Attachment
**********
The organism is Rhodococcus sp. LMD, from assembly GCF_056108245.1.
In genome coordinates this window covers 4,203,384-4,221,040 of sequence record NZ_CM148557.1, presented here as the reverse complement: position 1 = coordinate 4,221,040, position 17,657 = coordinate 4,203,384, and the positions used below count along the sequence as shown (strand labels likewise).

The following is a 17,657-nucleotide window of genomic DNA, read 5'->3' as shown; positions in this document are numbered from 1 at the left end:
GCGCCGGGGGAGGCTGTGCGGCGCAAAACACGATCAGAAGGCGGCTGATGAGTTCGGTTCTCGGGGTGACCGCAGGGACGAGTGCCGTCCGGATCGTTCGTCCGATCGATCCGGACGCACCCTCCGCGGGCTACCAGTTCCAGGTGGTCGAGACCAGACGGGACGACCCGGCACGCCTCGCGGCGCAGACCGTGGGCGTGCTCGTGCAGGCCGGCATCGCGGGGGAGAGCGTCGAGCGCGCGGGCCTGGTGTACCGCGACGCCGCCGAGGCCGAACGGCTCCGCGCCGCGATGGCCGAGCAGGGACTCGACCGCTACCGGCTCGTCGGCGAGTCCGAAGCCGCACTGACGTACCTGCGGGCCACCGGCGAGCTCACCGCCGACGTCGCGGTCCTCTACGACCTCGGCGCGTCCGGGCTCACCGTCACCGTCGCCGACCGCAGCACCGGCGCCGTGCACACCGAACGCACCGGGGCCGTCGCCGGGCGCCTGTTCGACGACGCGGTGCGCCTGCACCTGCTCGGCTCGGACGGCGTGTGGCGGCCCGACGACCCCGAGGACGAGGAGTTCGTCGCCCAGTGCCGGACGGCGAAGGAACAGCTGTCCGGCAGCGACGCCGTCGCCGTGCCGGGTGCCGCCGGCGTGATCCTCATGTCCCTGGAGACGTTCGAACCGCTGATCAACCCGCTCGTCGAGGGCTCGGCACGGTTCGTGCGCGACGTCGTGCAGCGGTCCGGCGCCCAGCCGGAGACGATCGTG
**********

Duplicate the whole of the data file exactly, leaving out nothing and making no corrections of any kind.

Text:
The organism is Rhodococcus sp. LMD, from assembly GCF_056108245.1.
In genome coordinates this window covers 4,203,384-4,221,040 of sequence record NZ_CM148557.1, presented here as the reverse complement: position 1 = coordinate 4,221,040, position 17,657 = coordinate 4,203,384, and the positions used below count along the sequence as shown (strand labels likewise).

The following is a 17,657-nucleotide window of genomic DNA, read 5'->3' as shown; positions in this document are numbered from 1 at the left end:
GCGCCGGGGGAGGCTGTGCGGCGCAAAACACGATCAGAAGGCGGCTGATGAGTTCGGTTCTCGGGGTGACCGCAGGGACGAGTGCCGTCCGGATCGTTCGTCCGATCGATCCGGACGCACCCTCCGCGGGCTACCAGTTCCAGGTGGTCGAGACCAGACGGGACGACCCGGCACGCCTCGCGGCGCAGACCGTGGGCGTGCTCGTGCAGGCCGGCATCGCGGGGGAGAGCGTCGAGCGCGCGGGCCTGGTGTACCGCGACGCCGCCGAGGCCGAACGGCTCCGCGCCGCGATGGCCGAGCAGGGACTCGACCGCTACCGGCTCGTCGGCGAGTCCGAAGCCGCACTGACGTACCTGCGGGCCACCGGCGAGCTCACCGCCGACGTCGCGGTCCTCTACGACCTCGGCGCGTCCGGGCTCACCGTCACCGTCGCCGACCGCAGCACCGGCGCCGTGCACACCGAACGCACCGGGGCCGTCGCCGGGCGCCTGTTCGACGACGCGGTGCGCCTGCACCTGCTCGGCTCGGACGGCGTGTGGCGGCCCGACGACCCCGAGGACGAGGAGTTCGTCGCCCAGTGCCGGACGGCGAAGGAACAGCTGTCCGGCAGCGACGCCGTCGCCGTGCCGGGTGCCGCCGGCGTGATCCTCATGTCCCTGGAGACGTTCGAACCGCTGATCAACCCGCTCGTCGAGGGCTCGGCACGGTTCGTGCGCGACGTCGTGCAGCGGTCCGGCGCCCAGCCGGAGACGATCGTG